|Publication number||US6366284 B1|
|Application number||US 09/165,274|
|Publication date||Apr 2, 2002|
|Filing date||Oct 1, 1998|
|Priority date||Oct 1, 1998|
|Also published as||WO2000021038A1|
|Publication number||09165274, 165274, US 6366284 B1, US 6366284B1, US-B1-6366284, US6366284 B1, US6366284B1|
|Inventors||Stuart I. McDonald|
|Original Assignee||Sun Microsystems, Inc.|
|Export Citation||BiBTeX, EndNote, RefMan|
|Patent Citations (3), Non-Patent Citations (2), Referenced by (20), Classifications (8), Legal Events (5)|
|External Links: USPTO, USPTO Assignment, Espacenet|
A portion of the disclosure of this patent document contains material which is subject to copyright protection. The copyright owner has no objection to the facsimile reproduction by anyone of the patent document or the patent disclosure, as it appears in the Patent and Trademark Office patent file or records, but otherwise reserves all copyright rights whatsoever.
The present invention relates to computer graphics. More particularly, the present invention relates to a method and an apparatus that generates three-dimensional bar charts that use various shapes (including non-rectangular solids) to represent data points so that the various shapes tend not to obscure each other.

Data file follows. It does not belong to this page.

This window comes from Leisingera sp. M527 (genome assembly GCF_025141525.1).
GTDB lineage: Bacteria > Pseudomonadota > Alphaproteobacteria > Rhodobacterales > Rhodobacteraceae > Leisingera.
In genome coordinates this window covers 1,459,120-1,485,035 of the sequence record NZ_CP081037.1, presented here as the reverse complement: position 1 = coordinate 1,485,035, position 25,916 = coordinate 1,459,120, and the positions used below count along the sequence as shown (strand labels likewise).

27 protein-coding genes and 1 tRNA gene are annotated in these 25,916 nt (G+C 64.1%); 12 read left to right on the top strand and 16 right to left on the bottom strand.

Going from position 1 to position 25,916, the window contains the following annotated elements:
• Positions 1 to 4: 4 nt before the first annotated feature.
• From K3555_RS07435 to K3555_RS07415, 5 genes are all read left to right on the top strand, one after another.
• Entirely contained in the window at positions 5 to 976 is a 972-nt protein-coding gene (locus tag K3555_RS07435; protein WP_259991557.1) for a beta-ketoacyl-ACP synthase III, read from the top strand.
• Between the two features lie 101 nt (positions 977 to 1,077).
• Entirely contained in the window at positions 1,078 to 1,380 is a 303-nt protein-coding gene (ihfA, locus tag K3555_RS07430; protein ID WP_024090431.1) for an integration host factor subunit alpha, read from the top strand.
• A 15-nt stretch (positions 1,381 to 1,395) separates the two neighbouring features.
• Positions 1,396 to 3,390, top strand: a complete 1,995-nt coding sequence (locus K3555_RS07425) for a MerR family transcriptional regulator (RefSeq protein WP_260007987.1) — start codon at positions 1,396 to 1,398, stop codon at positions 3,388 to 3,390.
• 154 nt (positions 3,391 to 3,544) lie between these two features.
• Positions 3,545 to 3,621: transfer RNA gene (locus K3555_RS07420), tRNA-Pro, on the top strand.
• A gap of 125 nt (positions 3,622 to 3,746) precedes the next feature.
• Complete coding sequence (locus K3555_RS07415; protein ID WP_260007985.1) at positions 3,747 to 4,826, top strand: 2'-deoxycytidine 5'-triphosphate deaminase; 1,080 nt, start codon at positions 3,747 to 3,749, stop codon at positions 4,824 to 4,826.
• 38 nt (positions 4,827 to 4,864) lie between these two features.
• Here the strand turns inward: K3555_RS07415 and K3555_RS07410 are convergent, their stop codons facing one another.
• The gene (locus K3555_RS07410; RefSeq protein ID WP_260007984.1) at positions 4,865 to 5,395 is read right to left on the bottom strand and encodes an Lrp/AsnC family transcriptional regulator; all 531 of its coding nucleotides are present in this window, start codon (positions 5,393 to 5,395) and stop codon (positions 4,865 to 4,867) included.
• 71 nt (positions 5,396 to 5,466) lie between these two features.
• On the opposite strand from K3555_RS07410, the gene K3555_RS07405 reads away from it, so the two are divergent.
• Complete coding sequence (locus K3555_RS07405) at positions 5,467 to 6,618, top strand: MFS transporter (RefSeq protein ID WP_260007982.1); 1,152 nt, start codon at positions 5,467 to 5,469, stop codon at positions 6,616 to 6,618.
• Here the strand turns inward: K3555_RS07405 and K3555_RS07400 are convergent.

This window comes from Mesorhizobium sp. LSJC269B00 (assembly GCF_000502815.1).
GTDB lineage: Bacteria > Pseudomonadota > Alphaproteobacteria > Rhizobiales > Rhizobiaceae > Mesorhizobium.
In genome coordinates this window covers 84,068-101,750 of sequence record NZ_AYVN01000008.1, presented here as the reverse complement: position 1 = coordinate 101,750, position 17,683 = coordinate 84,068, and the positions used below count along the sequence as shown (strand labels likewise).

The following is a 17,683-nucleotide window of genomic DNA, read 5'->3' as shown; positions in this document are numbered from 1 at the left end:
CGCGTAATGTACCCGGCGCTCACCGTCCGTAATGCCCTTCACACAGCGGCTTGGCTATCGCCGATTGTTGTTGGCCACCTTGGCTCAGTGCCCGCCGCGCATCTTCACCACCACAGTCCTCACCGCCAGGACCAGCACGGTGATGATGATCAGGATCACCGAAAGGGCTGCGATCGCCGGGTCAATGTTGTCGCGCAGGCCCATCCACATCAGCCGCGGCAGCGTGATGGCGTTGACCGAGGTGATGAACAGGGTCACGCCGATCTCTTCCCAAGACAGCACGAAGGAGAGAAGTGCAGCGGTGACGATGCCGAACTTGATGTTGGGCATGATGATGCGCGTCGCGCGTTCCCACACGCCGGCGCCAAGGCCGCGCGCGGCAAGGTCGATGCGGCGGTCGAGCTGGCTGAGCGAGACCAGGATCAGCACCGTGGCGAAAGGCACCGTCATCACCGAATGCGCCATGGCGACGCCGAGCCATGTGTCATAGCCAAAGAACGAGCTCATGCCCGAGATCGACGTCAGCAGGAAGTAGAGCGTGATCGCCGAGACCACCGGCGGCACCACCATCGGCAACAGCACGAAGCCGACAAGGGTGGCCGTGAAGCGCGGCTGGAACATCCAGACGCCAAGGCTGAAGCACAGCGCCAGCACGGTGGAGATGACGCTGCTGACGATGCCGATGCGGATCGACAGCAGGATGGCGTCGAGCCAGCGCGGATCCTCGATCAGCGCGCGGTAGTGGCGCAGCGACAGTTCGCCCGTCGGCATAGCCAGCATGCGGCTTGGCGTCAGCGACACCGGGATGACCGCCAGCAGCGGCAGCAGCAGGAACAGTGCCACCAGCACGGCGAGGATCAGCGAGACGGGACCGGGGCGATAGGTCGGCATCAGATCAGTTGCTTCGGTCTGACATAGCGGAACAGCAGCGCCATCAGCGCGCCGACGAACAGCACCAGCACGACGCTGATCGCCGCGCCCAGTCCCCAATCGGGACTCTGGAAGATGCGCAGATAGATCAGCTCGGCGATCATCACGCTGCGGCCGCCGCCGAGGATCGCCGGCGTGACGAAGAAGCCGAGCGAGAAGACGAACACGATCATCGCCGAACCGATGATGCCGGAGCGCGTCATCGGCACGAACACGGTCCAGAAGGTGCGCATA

Three-dimensional bar charts typically represent a two-dimensional data set as a uniform grid of rectangular blocks of varying heights. This representation can enable a person viewing a three-dimensional bar chart to detect certain patterns in the data. However, when two-dimensional data is plotted on a three-dimensional bar chart, occasionally one rectangular block obscures another. This is especially true when a three-dimensional bar chart is viewed from a preferred angle: centered, head-on, and from slightly above. Viewed from this angle, the taller blocks tend to obscure shorter blocks that appear behind the taller blocks.
One solution to this problem is to make the blocks translucent, so that a given block is visible through another block even if it is obscured by the other block. However, the process of ray tracing translucent solids to render realistic translucent images is too slow and expensive using today's computer hardware. Furthermore, displaying translucent solids would require displays that provide millions of colors to view the resulting images, and these types of displays are not commonly available on all computing systems.